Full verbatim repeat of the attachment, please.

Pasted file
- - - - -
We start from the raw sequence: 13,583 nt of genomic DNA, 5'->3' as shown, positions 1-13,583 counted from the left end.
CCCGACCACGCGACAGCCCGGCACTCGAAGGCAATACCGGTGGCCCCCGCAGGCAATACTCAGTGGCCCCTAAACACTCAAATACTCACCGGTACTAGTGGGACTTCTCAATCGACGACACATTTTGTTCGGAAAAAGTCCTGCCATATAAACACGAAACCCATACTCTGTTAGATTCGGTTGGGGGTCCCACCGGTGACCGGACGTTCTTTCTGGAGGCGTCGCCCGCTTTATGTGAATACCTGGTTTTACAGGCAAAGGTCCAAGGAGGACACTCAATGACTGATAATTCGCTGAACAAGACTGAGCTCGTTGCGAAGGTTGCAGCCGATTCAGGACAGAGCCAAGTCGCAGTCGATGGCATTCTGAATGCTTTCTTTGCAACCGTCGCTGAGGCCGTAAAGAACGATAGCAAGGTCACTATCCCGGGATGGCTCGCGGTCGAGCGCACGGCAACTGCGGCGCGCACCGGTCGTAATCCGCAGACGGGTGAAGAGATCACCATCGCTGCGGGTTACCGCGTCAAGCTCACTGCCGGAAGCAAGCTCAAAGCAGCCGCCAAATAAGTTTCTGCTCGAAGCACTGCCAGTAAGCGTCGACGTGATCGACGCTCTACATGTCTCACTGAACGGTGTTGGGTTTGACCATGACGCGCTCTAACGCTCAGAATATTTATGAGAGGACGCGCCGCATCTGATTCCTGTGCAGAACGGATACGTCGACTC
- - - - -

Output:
We start from the raw sequence: 13,583 nt of genomic DNA, 5'->3' as shown, positions 1-13,583 counted from the left end.
CCCGACCACGCGACAGCCCGGCACTCGAAGGCAATACCGGTGGCCCCCGCAGGCAATACTCAGTGGCCCCTAAACACTCAAATACTCACCGGTACTAGTGGGACTTCTCAATCGACGACACATTTTGTTCGGAAAAAGTCCTGCCATATAAACACGAAACCCATACTCTGTTAGATTCGGTTGGGGGTCCCACCGGTGACCGGACGTTCTTTCTGGAGGCGTCGCCCGCTTTATGTGAATACCTGGTTTTACAGGCAAAGGTCCAAGGAGGACACTCAATGACTGATAATTCGCTGAACAAGACTGAGCTCGTTGCGAAGGTTGCAGCCGATTCAGGACAGAGCCAAGTCGCAGTCGATGGCATTCTGAATGCTTTCTTTGCAACCGTCGCTGAGGCCGTAAAGAACGATAGCAAGGTCACTATCCCGGGATGGCTCGCGGTCGAGCGCACGGCAACTGCGGCGCGCACCGGTCGTAATCCGCAGACGGGTGAAGAGATCACCATCGCTGCGGGTTACCGCGTCAAGCTCACTGCCGGAAGCAAGCTCAAAGCAGCCGCCAAATAAGTTTCTGCTCGAAGCACTGCCAGTAAGCGTCGACGTGATCGACGCTCTACATGTCTCACTGAACGGTGTTGGGTTTGACCATGACGCGCTCTAACGCTCAGAATATTTATGAGAGGACGCGCCGCATCTGATTCCTGTGCAGAACGGATACGTCGACTC